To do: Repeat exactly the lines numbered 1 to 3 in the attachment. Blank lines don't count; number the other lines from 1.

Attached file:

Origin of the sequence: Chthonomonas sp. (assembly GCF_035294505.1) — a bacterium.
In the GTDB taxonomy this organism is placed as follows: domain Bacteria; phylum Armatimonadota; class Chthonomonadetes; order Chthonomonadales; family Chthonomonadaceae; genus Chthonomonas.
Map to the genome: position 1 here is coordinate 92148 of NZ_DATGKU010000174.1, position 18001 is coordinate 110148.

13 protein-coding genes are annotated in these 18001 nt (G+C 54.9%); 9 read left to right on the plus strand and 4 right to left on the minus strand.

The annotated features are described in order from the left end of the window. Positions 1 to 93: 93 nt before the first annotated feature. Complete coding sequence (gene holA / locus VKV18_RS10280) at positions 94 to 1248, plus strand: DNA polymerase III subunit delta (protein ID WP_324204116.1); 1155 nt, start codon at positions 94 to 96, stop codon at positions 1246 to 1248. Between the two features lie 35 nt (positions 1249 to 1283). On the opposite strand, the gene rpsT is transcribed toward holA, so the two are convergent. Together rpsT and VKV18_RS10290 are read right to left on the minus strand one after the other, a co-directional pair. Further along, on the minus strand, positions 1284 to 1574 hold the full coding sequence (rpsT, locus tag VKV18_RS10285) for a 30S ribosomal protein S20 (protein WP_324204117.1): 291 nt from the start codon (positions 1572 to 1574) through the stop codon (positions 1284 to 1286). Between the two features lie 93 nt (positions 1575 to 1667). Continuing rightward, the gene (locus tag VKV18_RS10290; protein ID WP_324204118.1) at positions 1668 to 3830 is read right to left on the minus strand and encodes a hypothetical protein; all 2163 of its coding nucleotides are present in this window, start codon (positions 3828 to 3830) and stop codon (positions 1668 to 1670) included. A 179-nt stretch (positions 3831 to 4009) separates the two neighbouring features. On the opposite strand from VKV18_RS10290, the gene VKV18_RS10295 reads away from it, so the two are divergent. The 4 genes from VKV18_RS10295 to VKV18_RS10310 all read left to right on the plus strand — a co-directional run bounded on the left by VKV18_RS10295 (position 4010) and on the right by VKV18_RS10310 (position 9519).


Origin of the sequence: Chthonomonas sp. (assembly GCF_035294505.1) — a bacterium.
In the GTDB taxonomy this organism is placed as follows: domain Bacteria; phylum Armatimonadota; class Chthonomonadetes; order Chthonomonadales; family Chthonomonadaceae; genus Chthonomonas.
Map to the genome: position 1 here is coordinate 92148 of NZ_DATGKU010000174.1, position 18001 is coordinate 110148.